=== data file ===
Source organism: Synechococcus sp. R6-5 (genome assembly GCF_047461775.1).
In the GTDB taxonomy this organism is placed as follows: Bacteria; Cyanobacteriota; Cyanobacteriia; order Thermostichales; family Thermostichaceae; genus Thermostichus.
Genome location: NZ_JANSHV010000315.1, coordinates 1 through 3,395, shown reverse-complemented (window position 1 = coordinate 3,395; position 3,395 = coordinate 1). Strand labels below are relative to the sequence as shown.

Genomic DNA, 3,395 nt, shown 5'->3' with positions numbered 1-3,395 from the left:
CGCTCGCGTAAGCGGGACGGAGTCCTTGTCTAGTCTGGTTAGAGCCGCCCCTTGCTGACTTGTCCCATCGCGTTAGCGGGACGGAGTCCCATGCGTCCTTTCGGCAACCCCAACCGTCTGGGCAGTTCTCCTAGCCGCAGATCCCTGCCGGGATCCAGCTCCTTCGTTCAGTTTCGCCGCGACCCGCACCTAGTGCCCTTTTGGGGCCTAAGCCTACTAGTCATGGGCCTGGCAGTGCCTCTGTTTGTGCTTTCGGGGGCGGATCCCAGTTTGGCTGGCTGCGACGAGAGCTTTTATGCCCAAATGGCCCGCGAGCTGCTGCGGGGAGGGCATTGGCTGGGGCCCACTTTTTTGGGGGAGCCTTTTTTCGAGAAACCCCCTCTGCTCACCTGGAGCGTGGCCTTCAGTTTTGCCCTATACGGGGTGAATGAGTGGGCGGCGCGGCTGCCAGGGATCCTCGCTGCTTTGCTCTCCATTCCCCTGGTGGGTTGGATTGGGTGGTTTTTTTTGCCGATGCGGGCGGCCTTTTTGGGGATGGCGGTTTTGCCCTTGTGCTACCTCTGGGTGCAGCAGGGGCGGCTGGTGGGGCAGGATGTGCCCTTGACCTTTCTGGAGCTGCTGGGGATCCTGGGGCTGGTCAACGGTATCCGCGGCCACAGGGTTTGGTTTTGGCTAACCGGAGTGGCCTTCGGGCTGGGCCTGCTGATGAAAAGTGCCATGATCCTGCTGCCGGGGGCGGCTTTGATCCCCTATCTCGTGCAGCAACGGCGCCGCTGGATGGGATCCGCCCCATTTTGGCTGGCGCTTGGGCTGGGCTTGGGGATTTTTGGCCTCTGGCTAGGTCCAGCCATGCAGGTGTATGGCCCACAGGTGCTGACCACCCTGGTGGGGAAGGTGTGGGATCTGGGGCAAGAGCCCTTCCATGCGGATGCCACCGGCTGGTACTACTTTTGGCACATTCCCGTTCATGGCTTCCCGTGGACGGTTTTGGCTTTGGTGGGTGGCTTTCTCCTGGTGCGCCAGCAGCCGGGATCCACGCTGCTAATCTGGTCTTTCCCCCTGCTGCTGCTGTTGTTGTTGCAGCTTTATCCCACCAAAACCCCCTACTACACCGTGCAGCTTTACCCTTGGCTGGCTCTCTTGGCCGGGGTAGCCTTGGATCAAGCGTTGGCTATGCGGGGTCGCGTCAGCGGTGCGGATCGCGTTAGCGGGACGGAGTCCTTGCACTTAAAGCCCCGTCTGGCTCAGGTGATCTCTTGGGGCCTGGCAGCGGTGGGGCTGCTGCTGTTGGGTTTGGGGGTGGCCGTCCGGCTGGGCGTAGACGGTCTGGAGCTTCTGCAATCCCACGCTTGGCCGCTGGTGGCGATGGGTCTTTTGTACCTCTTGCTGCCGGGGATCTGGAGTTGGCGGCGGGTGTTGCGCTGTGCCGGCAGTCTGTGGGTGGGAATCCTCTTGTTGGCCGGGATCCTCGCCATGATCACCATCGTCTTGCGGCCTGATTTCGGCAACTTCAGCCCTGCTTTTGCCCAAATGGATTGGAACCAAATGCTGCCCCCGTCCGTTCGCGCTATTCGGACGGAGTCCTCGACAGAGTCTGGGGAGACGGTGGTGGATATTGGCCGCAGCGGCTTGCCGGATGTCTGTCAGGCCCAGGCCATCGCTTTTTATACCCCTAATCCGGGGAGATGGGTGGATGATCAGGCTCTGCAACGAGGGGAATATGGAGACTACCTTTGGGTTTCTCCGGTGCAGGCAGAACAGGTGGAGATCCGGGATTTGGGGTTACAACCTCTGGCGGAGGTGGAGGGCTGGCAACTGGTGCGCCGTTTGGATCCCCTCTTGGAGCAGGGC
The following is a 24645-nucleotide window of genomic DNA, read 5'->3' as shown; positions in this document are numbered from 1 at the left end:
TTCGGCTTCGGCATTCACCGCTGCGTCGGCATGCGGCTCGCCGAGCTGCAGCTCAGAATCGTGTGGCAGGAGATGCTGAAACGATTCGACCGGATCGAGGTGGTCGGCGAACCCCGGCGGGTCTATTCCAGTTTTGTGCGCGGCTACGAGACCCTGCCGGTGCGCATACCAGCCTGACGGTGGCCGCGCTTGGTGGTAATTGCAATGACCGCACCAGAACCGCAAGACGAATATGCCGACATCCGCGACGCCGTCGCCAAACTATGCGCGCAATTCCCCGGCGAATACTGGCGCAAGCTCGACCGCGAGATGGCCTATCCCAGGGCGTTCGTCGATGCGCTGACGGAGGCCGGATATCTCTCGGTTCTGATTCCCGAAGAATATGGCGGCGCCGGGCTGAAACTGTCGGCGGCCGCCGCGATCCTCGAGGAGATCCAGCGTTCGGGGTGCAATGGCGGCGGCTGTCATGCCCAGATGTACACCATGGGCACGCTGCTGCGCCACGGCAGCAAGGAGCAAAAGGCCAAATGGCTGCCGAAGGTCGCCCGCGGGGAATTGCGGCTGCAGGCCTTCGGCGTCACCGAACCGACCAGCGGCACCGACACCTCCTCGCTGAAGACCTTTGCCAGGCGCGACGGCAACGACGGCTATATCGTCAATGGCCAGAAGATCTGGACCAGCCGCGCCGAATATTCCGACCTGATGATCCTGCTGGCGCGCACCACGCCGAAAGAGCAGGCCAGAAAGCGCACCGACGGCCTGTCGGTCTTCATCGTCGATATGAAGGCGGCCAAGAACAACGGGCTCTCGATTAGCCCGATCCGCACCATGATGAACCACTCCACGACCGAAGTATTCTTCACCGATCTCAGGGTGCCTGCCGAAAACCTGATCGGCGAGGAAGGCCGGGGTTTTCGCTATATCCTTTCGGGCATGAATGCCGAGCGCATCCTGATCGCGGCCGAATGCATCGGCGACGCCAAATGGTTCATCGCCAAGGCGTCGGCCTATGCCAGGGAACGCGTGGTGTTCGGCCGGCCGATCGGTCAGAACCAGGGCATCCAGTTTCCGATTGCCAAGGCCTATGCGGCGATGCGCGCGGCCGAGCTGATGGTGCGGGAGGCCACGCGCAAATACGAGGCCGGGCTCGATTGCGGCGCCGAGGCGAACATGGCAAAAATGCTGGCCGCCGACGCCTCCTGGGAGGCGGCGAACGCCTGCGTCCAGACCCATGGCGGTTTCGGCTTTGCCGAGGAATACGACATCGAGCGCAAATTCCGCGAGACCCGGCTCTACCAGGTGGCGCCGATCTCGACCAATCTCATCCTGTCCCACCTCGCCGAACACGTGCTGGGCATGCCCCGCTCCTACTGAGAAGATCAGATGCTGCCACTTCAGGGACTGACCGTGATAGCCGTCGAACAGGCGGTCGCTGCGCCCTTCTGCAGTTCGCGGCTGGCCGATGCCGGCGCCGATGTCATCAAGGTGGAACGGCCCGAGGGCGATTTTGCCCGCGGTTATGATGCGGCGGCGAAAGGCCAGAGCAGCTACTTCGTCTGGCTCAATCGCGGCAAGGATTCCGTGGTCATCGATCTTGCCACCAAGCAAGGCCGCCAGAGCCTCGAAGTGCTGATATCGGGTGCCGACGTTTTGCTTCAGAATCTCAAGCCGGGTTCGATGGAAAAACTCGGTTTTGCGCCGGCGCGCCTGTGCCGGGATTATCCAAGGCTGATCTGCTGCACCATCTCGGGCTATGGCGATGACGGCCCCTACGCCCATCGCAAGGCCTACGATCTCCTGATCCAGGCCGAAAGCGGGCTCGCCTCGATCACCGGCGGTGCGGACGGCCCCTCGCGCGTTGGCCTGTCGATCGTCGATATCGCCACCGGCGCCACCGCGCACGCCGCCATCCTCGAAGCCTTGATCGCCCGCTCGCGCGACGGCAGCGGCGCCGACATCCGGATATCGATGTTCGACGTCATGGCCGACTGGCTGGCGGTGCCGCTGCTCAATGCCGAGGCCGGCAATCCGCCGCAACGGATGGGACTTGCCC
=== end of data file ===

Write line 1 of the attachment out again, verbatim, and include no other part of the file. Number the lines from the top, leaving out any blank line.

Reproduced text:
Source organism: Synechococcus sp. R6-5 (genome assembly GCF_047461775.1).